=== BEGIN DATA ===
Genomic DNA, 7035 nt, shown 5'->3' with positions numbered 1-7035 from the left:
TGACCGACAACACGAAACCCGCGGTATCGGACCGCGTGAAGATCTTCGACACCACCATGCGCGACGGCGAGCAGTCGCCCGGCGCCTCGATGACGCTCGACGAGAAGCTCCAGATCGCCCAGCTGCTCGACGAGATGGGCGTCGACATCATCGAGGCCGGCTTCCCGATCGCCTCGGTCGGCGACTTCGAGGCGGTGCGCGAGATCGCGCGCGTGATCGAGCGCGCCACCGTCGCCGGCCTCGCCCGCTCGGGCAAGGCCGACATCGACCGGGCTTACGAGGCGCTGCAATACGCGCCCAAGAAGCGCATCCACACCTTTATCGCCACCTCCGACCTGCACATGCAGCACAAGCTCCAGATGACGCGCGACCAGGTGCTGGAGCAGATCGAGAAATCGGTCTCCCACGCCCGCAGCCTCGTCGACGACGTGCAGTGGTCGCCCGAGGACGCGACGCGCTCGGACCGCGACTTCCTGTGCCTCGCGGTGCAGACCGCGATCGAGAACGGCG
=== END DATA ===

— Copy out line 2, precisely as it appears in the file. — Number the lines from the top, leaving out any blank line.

TGACCGACAACACGAAACCCGCGGTATCGGACCGCGTGAAGATCTTCGACACCACCATGCGCGACGGCGAGCAGTCGCCCGGCGCCTCGATGACGCTCGACGAGAAGCTCCAGATCGCCCAGCTGCTCGACGAGATGGGCGTCGACATCATCGAGGCCGGCTTCCCGATCGCCTCGGTCGGCGACTTCGAGGCGGTGCGCGAGATCGCGCGCGTGATCGAGCGCGCCACCGTCGCCGGCCTCGCCCGCTCGGGCAAGGCCGACATCGACCGGGCTTACGAGGCGCTGCAATACGCGCCCAAGAAGCGCATCCACACCTTTATCGCCACCTCCGACCTGCACATGCAGCACAAGCTCCAGATGACGCGCGACCAGGTGCTGGAGCAGATCGAGAAATCGGTCTCCCACGCCCGCAGCCTCGTCGACGACGTGCAGTGGTCGCCCGAGGACGCGACGCGCTCGGACCGCGACTTCCTGTGCCTCGCGGTGCAGACCGCGATCGAGAACGGCG